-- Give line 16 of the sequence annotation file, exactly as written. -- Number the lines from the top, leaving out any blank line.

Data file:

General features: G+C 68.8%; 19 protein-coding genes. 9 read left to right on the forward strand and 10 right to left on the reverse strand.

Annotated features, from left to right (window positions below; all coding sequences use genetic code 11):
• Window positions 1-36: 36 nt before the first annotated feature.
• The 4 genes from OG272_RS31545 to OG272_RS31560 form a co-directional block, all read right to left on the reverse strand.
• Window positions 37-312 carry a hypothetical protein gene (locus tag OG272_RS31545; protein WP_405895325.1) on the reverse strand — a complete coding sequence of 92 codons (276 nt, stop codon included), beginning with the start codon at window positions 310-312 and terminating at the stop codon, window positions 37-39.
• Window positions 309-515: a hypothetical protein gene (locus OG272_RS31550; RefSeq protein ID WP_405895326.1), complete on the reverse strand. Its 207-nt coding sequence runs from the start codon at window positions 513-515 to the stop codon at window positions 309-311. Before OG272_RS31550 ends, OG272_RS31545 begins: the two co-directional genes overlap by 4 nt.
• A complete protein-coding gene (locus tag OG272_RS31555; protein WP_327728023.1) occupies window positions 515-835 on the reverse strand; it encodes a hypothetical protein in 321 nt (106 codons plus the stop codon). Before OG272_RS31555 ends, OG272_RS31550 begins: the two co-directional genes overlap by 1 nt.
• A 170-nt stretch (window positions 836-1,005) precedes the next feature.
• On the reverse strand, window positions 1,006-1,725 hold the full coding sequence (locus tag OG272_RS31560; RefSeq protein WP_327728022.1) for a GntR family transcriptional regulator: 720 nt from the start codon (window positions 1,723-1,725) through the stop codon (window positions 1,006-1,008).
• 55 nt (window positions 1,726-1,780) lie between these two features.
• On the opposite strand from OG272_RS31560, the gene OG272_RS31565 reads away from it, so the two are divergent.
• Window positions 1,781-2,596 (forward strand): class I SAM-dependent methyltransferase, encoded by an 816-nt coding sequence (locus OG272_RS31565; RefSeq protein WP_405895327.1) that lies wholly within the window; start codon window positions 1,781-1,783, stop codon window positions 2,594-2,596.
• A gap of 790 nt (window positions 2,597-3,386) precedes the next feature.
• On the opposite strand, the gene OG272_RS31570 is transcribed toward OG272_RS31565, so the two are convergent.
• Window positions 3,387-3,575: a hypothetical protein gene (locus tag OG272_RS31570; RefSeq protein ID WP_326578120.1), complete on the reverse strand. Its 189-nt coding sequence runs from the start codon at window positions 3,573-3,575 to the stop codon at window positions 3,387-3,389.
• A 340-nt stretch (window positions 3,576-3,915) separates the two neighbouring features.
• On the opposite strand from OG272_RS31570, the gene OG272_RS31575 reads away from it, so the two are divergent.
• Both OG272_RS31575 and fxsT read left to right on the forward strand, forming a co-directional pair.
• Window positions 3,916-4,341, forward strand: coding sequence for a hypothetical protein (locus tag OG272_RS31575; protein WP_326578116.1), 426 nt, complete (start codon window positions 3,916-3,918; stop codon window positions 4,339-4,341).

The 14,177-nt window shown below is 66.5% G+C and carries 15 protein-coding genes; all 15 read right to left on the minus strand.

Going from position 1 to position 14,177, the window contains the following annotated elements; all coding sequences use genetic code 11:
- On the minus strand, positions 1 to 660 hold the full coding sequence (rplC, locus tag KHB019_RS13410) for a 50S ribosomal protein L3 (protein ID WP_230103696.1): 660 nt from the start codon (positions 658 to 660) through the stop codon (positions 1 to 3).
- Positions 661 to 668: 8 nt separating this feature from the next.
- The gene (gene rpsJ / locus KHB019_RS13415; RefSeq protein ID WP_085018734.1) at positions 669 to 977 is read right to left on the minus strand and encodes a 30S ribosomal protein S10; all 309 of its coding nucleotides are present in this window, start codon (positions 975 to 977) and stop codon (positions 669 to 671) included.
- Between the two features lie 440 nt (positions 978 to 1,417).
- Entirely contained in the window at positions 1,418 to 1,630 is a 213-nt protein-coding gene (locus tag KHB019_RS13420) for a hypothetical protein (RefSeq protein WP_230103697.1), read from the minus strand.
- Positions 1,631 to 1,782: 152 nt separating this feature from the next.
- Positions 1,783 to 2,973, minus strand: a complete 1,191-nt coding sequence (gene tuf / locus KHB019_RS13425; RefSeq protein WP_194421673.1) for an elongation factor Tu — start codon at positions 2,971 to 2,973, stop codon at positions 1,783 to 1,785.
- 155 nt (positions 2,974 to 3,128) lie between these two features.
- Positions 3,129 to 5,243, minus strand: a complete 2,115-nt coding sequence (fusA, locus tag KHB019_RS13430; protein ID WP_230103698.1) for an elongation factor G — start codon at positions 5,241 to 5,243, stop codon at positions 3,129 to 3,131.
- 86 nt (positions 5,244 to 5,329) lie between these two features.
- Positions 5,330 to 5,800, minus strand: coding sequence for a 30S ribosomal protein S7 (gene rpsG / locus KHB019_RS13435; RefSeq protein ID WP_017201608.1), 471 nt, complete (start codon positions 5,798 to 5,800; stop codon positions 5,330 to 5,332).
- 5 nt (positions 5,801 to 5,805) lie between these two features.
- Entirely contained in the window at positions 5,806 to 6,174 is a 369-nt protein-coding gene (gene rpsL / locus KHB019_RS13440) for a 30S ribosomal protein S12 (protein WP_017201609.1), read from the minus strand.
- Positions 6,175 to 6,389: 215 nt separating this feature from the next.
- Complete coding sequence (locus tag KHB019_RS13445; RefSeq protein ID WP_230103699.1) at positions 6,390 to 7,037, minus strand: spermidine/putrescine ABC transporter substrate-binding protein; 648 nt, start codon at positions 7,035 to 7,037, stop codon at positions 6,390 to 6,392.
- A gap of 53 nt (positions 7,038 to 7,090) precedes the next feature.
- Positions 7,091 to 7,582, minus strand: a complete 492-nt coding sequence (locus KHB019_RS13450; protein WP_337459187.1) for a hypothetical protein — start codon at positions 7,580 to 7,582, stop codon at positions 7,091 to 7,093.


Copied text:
• A 340-nt stretch (window positions 3,576-3,915) separates the two neighbouring features.